This is the following list of islands and population following the 2010 census: It is not known when the islands of Chuuk were first settled, but archaeological evidence indicates that islands of Feefen and Wééné Islands had human settlements in the first and second century BC. Evidence indicates that widespread human settlements appeared in Chuuk during the 14th century AD; the first recorded sighting by Europeans was made by Spanish navigator Álvaro de Saavedra on board of the ship Florida during August or September 1528. They were visited by Spaniard Alonso de Arellano on 15 January 1565 on board of galleon patache San Lucas; as part of the Caroline Islands, Truk was claimed by the Spanish Empire, which made an effort to control the islands in the late 19th century. Chuuk lagoon was inhabited by several tribes that engaged in intermittent warfare, as well as a small population of foreign traders and missionaries. Spanish control over the islands was nominal; the Spaniards stopped to raise a flag over Chuuk in 1886, returned in 1895 as part of an attempt to assert control and negotiate peace between warring Chuukese tribes.
No permanent Spanish settlement was established, tribal violence continued until the German colonial era. The Caroline Islands were sold to the German Empire in 1899, after Spain withdrew from the Pacific in the aftermath of the Spanish–American War. Chuuk became a possession of the Empire of Japan under a mandate from the League of Nations following Germany's defeat in World War I. During World War II, Truk Lagoon was the Empire of Japan's main base in the South Pacific theatre. Truk was a fortified base for Japanese operations against Allied forces in New Guinea and the Solomon Islands, serving as the forward anchorage for the Imperial Japanese Navy. Truk Lagoon was considered the most formidable of all Japanese strongholds in the Pacific. On the various islands, the Japanese Civil Engineering Department and Naval Construction Department had built roads, trenches and caves. Five airstrips, seaplane bases, a torpedo boat station, submarine repair shops, a communications center and a radar station were constructed during the war.
Protecting these various facilities were coastal defense guns and mortar emplacements. The Japanese garrison consisted of 27,856 IJN men, under the command of Vice Admiral Masami Kobayashi Vice Admiral Chuichi Hara, 16,737 IJA men, under the command of Major General Kanenobu Ishuin. Due to its heavy fortifications, both natural and manmade, the base at Truk was known to Allied forces as "the Gibraltar of the Pacific."A significant portion of the Japanese fleet was based at Truk, with its administrative center on Tonoas. At anchor in the lagoon could be found the IJN's battleships, aircraft carriers, destroyers, cargo ships, gunboats, landing craft, submarines. In particular and Musashi, the largest battleships built, were stationed at Truk for months around 1943, unable to participate in battle due to lack of air cover; some have described Truk as Japan's equivalent of the Americans' Pearl Harbor, in that it was their respective nation's largest forward naval base. In 1944, Truk's capacity as a naval base was destroyed through naval air attack.
Forewarned by intelligence a week before the US raid, the Japanese had withdrawn their larger warships to Palau. Once the American forces captured the Marshall Islands, they used them as a base from which to launch an early morning attack on February 17, 1944 against Truk Lagoon. Operation Hailstone lasted for three days, as American carrier-based planes sank twelve smaller Japanese warships and thirty-two merchant ships, while destroying 275 aircraft on the ground; the consequences of the attack made "Truk lagoon the biggest graveyard of ships in the world."The attacks for the most part ended Truk as a major threat to Allied operations in the central Pacific. The Japanese garrison on Eniwetok was denied any realistic hope of reinforcement and support during the invasion that began on February 18, 1944 assisting U. S. forces in their conquest of that island. Truk was isolated by Allied forces, as they continued their advance towards Japan, by invading other Pacific islands, such as Guam, Saipan and Iwo Ji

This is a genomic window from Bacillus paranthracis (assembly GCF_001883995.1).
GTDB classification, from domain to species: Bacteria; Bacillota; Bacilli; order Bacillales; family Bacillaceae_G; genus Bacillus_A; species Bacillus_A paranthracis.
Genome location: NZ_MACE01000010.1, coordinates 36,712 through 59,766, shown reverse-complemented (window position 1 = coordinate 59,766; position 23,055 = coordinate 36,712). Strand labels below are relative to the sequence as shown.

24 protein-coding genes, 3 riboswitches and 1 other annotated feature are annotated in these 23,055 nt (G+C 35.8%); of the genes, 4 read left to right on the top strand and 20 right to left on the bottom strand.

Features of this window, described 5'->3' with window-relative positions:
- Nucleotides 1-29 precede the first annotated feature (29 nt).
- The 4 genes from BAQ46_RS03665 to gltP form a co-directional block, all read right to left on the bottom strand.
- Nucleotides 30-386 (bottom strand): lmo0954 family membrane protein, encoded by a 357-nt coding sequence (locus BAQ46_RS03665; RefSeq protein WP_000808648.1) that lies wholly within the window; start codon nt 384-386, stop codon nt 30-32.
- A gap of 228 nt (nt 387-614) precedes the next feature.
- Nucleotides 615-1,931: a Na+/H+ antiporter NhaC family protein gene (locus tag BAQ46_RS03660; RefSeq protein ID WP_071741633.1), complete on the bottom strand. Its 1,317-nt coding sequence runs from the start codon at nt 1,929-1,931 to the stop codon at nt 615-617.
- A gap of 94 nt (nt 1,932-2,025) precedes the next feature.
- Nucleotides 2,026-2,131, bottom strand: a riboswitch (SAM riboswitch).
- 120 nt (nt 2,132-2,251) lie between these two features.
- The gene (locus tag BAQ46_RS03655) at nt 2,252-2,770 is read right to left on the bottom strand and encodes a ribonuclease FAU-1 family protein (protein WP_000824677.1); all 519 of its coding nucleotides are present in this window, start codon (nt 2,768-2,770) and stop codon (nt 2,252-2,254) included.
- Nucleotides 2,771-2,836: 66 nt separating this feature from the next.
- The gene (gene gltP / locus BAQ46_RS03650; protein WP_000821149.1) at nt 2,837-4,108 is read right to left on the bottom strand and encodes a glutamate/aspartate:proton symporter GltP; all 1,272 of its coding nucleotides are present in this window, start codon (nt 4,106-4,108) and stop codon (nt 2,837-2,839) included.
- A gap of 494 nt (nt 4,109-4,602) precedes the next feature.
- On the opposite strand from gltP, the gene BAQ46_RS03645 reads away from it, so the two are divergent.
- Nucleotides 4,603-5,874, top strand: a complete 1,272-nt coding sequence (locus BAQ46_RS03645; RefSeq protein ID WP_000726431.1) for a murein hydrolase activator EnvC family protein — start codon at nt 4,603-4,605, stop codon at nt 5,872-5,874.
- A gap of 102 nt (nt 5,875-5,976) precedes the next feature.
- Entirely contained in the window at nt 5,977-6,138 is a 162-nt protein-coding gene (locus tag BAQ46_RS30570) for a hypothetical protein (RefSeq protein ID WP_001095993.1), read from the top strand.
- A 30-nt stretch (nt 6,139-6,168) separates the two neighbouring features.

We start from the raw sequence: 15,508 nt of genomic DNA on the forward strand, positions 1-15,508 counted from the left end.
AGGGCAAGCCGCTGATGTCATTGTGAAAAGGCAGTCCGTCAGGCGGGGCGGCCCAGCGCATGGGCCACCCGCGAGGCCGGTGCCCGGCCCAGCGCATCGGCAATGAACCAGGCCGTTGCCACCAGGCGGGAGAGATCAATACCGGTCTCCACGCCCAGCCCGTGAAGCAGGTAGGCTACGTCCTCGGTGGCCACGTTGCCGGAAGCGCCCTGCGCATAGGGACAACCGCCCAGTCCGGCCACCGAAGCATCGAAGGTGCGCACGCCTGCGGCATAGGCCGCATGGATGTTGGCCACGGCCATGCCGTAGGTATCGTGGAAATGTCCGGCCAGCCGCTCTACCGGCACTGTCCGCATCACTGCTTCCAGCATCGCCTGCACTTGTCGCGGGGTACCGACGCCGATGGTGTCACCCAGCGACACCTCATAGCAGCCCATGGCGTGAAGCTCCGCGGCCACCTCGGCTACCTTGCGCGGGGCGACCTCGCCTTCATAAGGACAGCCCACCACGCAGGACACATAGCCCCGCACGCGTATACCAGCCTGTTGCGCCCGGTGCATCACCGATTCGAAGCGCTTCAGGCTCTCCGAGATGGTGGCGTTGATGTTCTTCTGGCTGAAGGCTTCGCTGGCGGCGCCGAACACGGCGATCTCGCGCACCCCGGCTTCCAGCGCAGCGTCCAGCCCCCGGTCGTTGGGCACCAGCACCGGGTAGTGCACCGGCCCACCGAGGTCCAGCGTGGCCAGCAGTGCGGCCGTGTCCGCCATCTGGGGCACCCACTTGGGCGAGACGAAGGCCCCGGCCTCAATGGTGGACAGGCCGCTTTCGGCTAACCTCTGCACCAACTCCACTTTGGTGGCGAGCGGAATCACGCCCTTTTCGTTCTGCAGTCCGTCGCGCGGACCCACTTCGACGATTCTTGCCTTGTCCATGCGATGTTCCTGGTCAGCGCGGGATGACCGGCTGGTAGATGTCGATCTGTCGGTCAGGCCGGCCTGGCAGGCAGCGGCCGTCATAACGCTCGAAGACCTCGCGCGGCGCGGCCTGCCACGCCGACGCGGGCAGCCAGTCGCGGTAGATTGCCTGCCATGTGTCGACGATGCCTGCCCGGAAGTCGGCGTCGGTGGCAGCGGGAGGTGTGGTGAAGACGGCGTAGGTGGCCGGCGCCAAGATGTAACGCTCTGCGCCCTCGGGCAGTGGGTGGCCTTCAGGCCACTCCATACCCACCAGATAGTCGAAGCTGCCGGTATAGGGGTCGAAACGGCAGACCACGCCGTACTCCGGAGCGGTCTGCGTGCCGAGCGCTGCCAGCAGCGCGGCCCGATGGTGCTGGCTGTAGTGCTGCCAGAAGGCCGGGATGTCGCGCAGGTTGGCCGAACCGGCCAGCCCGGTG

Espiritu Santo is the largest island in the nation of Vanuatu, with an area of 3,955.5 km2 and a population of around 40,000 according to the 2009 census. The island belongs to the archipelago of the New Hebrides in the Pacific region of Melanesia, it is in the Sanma Province of Vanuatu. The town of Luganville, on Espiritu Santo's southeast coast, is Vanuatu's second-largest settlement and the provincial capital. Roads run north and west from Luganville, but most of the island is far from the limited road network. Around Espiritu Santo lie a number of small islets. Vanuatu's highest peak is the 1879 metre Mount Tabwemasana in west-central Espiritu Santo. In 1998, Espiritu Santo hosted the Melanesia Cup. A Spanish expedition led by Portuguese explorer Pedro Fernandes de Queirós, established a settlement in 1606 at Big Bay on the north side of the island. Espiritu Santo takes its name from Queirós, who named the entire island group La Austrialia del Espíritu Santo in acknowledgment of the Spanish king's descent from the royal House of Austria, believing he had arrived in the Great Southern Continent, Terra Australis.
During the time of the British–French Condominium, Hog Harbour, on the northeast coast, was the site of the British district administration, while Segond, near Luganville was the French district administration. During World War II after the Japanese attack on Pearl Harbor, the island was used by American naval and air forces as a military supply and support base, naval harbor, airfield. In fictionalized form, this was the locale of James Michener's Tales of the South Pacific, of the following Rodgers and Hammerstein musical, South Pacific; the presence of the Americans contributed to the island's tourism in scuba diving, as the Americans dumped most of their used military and naval equipment, their refuse, at what is now known as "Million Dollar Point". A shipwreck off Espiritu Santo, that of the SS President Coolidge, is a popular diving spot; the SS President Coolidge was a converted luxury liner that hit a sea mine during the war and was sunk. Between May and August 1980 the island was the site of a rebellion during the transfer of power over the colonial New Hebrides from the condominium to the independent Vanuatu.